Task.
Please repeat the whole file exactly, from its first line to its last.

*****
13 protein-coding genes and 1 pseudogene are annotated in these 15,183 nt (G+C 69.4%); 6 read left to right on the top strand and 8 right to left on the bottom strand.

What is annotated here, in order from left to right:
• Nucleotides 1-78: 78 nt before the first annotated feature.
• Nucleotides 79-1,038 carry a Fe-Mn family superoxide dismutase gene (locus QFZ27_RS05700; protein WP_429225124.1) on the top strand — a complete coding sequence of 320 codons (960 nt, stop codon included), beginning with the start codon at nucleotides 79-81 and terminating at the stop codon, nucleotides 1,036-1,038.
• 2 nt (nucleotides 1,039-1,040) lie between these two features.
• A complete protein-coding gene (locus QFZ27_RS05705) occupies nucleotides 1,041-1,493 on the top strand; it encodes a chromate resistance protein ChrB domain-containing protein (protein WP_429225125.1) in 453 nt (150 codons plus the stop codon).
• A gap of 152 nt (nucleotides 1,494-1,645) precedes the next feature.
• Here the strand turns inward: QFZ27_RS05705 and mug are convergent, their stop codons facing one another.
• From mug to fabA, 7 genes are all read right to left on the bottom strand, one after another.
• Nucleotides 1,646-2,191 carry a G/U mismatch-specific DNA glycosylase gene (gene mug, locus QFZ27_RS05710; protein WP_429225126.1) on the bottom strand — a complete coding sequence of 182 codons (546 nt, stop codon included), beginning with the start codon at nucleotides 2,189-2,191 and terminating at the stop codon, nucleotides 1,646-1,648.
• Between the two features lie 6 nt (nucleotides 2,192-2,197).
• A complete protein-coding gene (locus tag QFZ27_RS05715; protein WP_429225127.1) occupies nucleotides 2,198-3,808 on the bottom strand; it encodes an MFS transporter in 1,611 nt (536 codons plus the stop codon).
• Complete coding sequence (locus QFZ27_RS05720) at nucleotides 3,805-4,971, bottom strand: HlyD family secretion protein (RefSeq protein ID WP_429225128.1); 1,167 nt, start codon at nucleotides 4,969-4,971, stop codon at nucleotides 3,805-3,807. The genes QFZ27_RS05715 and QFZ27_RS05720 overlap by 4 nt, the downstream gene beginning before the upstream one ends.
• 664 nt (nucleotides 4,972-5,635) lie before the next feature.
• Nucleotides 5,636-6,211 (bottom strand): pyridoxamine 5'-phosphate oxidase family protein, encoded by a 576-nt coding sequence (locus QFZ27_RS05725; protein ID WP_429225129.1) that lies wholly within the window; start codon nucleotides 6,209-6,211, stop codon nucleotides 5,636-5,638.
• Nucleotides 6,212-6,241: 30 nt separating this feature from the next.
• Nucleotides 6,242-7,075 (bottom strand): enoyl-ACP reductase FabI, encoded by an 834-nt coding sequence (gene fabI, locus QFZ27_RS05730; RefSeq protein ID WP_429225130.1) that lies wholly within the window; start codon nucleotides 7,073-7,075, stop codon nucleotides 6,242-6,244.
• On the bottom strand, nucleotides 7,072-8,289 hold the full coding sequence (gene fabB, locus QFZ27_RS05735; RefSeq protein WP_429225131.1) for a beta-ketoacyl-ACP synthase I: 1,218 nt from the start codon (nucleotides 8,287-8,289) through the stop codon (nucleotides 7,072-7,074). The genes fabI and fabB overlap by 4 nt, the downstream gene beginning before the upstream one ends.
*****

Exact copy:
13 protein-coding genes and 1 pseudogene are annotated in these 15,183 nt (G+C 69.4%); 6 read left to right on the top strand and 8 right to left on the bottom strand.

What is annotated here, in order from left to right:
• Nucleotides 1-78: 78 nt before the first annotated feature.
• Nucleotides 79-1,038 carry a Fe-Mn family superoxide dismutase gene (locus QFZ27_RS05700; protein WP_429225124.1) on the top strand — a complete coding sequence of 320 codons (960 nt, stop codon included), beginning with the start codon at nucleotides 79-81 and terminating at the stop codon, nucleotides 1,036-1,038.
• 2 nt (nucleotides 1,039-1,040) lie between these two features.
• A complete protein-coding gene (locus QFZ27_RS05705) occupies nucleotides 1,041-1,493 on the top strand; it encodes a chromate resistance protein ChrB domain-containing protein (protein WP_429225125.1) in 453 nt (150 codons plus the stop codon).
• A gap of 152 nt (nucleotides 1,494-1,645) precedes the next feature.
• Here the strand turns inward: QFZ27_RS05705 and mug are convergent, their stop codons facing one another.
• From mug to fabA, 7 genes are all read right to left on the bottom strand, one after another.
• Nucleotides 1,646-2,191 carry a G/U mismatch-specific DNA glycosylase gene (gene mug, locus QFZ27_RS05710; protein WP_429225126.1) on the bottom strand — a complete coding sequence of 182 codons (546 nt, stop codon included), beginning with the start codon at nucleotides 2,189-2,191 and terminating at the stop codon, nucleotides 1,646-1,648.
• Between the two features lie 6 nt (nucleotides 2,192-2,197).
• A complete protein-coding gene (locus tag QFZ27_RS05715; protein WP_429225127.1) occupies nucleotides 2,198-3,808 on the bottom strand; it encodes an MFS transporter in 1,611 nt (536 codons plus the stop codon).
• Complete coding sequence (locus QFZ27_RS05720) at nucleotides 3,805-4,971, bottom strand: HlyD family secretion protein (RefSeq protein ID WP_429225128.1); 1,167 nt, start codon at nucleotides 4,969-4,971, stop codon at nucleotides 3,805-3,807. The genes QFZ27_RS05715 and QFZ27_RS05720 overlap by 4 nt, the downstream gene beginning before the upstream one ends.
• 664 nt (nucleotides 4,972-5,635) lie before the next feature.
• Nucleotides 5,636-6,211 (bottom strand): pyridoxamine 5'-phosphate oxidase family protein, encoded by a 576-nt coding sequence (locus QFZ27_RS05725; protein ID WP_429225129.1) that lies wholly within the window; start codon nucleotides 6,209-6,211, stop codon nucleotides 5,636-5,638.
• Nucleotides 6,212-6,241: 30 nt separating this feature from the next.
• Nucleotides 6,242-7,075 (bottom strand): enoyl-ACP reductase FabI, encoded by an 834-nt coding sequence (gene fabI, locus QFZ27_RS05730; RefSeq protein ID WP_429225130.1) that lies wholly within the window; start codon nucleotides 7,073-7,075, stop codon nucleotides 6,242-6,244.
• On the bottom strand, nucleotides 7,072-8,289 hold the full coding sequence (gene fabB, locus QFZ27_RS05735; RefSeq protein WP_429225131.1) for a beta-ketoacyl-ACP synthase I: 1,218 nt from the start codon (nucleotides 8,287-8,289) through the stop codon (nucleotides 7,072-7,074). The genes fabI and fabB overlap by 4 nt, the downstream gene beginning before the upstream one ends.